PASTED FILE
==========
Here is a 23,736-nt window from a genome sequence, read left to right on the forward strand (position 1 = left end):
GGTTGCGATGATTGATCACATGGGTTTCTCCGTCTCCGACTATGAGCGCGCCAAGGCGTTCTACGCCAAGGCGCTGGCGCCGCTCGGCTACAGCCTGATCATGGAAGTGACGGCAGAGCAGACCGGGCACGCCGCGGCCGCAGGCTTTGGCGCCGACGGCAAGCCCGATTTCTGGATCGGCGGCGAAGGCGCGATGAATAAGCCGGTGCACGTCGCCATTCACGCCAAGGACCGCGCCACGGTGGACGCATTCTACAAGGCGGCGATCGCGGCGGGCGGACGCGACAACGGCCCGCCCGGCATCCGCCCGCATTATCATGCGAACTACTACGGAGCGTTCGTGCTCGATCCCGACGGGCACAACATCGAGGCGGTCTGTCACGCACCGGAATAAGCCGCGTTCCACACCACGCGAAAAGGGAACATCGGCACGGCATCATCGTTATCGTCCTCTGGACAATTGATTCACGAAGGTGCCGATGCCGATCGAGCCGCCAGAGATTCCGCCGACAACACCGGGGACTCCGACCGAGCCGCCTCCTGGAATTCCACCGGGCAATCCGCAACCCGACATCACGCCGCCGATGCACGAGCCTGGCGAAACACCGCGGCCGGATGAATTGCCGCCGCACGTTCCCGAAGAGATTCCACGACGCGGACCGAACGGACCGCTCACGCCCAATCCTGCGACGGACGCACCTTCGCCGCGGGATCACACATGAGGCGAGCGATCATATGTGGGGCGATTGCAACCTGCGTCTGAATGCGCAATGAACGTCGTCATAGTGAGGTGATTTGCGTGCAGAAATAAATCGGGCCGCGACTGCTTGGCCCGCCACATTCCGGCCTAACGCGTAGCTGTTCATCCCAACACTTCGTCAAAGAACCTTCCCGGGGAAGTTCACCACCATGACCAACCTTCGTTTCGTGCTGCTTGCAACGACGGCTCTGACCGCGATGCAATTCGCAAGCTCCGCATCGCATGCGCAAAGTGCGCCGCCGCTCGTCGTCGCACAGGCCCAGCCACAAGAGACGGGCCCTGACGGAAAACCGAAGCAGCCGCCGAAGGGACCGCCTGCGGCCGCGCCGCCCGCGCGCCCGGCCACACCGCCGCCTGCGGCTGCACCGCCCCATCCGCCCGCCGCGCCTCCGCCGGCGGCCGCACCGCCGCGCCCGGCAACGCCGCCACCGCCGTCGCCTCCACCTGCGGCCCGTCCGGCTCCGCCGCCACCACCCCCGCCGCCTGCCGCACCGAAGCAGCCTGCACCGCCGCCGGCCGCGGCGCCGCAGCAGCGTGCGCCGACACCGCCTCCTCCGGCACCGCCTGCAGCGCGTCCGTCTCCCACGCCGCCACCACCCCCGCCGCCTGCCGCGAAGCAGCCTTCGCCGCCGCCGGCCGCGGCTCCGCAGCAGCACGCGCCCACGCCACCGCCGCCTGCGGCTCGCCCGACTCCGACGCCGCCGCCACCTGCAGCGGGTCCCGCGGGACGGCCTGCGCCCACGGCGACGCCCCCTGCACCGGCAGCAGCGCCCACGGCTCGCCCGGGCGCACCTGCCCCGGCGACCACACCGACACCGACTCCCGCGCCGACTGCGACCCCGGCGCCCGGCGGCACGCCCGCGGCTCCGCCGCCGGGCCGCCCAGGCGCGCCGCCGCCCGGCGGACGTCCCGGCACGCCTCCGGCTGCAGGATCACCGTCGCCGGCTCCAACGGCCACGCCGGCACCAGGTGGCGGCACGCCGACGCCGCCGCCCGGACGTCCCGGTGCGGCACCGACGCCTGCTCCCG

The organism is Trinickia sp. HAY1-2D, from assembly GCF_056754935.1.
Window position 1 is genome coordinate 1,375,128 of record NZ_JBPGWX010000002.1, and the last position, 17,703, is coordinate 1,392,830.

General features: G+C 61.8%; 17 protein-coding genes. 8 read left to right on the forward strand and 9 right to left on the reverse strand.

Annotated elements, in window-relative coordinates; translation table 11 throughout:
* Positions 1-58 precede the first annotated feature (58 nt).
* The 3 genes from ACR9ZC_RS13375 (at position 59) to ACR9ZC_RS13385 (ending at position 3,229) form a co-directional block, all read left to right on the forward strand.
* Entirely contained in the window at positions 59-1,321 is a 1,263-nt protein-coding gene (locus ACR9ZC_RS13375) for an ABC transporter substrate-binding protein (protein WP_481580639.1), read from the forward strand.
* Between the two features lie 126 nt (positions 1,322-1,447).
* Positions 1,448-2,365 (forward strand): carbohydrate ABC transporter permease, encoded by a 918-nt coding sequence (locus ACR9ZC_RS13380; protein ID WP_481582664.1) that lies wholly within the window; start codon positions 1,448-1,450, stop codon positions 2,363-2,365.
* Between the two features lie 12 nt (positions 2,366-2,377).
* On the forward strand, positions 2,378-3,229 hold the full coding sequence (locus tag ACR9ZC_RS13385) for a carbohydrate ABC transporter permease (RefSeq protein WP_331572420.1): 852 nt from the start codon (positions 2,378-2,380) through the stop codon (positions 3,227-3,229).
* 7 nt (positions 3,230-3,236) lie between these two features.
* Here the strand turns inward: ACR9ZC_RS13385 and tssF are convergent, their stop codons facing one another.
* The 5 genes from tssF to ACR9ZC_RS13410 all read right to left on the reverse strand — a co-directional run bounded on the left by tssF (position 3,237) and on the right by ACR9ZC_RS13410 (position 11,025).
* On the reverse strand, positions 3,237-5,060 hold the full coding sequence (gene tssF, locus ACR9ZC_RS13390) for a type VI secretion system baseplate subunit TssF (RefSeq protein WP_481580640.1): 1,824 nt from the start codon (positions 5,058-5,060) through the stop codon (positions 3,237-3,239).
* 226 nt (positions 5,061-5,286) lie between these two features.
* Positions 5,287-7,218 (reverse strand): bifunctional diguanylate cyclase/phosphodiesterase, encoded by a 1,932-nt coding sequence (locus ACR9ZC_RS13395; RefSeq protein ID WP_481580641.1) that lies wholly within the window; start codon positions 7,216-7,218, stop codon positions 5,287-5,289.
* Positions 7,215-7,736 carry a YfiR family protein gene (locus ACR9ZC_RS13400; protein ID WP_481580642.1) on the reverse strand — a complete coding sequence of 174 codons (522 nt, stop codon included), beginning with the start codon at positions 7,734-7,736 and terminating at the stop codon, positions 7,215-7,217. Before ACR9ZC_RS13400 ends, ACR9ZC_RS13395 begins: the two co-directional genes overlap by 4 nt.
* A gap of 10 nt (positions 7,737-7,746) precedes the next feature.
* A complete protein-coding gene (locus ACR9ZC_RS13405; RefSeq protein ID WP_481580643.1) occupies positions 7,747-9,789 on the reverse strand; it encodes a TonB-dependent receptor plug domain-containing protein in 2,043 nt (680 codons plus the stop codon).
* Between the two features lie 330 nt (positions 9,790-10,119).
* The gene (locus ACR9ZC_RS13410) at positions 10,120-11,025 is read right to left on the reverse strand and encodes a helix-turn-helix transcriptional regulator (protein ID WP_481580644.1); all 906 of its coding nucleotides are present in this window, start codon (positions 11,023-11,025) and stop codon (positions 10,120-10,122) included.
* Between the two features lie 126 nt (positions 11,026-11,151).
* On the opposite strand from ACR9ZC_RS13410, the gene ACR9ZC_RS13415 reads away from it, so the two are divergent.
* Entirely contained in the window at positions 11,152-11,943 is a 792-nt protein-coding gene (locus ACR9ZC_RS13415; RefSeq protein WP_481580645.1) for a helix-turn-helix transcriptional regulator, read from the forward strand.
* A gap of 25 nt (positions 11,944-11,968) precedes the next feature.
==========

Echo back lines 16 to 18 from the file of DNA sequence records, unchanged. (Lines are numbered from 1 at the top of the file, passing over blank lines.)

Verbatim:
* The 5 genes from tssF to ACR9ZC_RS13410 all read right to left on the reverse strand — a co-directional run bounded on the left by tssF (position 3,237) and on the right by ACR9ZC_RS13410 (position 11,025).
* On the reverse strand, positions 3,237-5,060 hold the full coding sequence (gene tssF, locus ACR9ZC_RS13390) for a type VI secretion system baseplate subunit TssF (RefSeq protein WP_481580640.1): 1,824 nt from the start codon (positions 5,058-5,060) through the stop codon (positions 3,237-3,239).
* 226 nt (positions 5,061-5,286) lie between these two features.